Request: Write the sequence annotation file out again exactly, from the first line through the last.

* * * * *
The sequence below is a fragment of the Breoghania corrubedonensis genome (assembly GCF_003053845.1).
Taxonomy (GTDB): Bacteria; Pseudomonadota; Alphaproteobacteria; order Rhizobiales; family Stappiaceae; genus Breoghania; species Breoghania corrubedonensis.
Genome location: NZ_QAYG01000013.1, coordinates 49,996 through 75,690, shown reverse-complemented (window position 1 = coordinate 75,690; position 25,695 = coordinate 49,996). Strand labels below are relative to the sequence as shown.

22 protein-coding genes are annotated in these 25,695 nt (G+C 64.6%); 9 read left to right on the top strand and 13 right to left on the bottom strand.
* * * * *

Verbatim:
The sequence below is a fragment of the Breoghania corrubedonensis genome (assembly GCF_003053845.1).
Taxonomy (GTDB): Bacteria; Pseudomonadota; Alphaproteobacteria; order Rhizobiales; family Stappiaceae; genus Breoghania; species Breoghania corrubedonensis.
Genome location: NZ_QAYG01000013.1, coordinates 49,996 through 75,690, shown reverse-complemented (window position 1 = coordinate 75,690; position 25,695 = coordinate 49,996). Strand labels below are relative to the sequence as shown.

22 protein-coding genes are annotated in these 25,695 nt (G+C 64.6%); 9 read left to right on the top strand and 13 right to left on the bottom strand.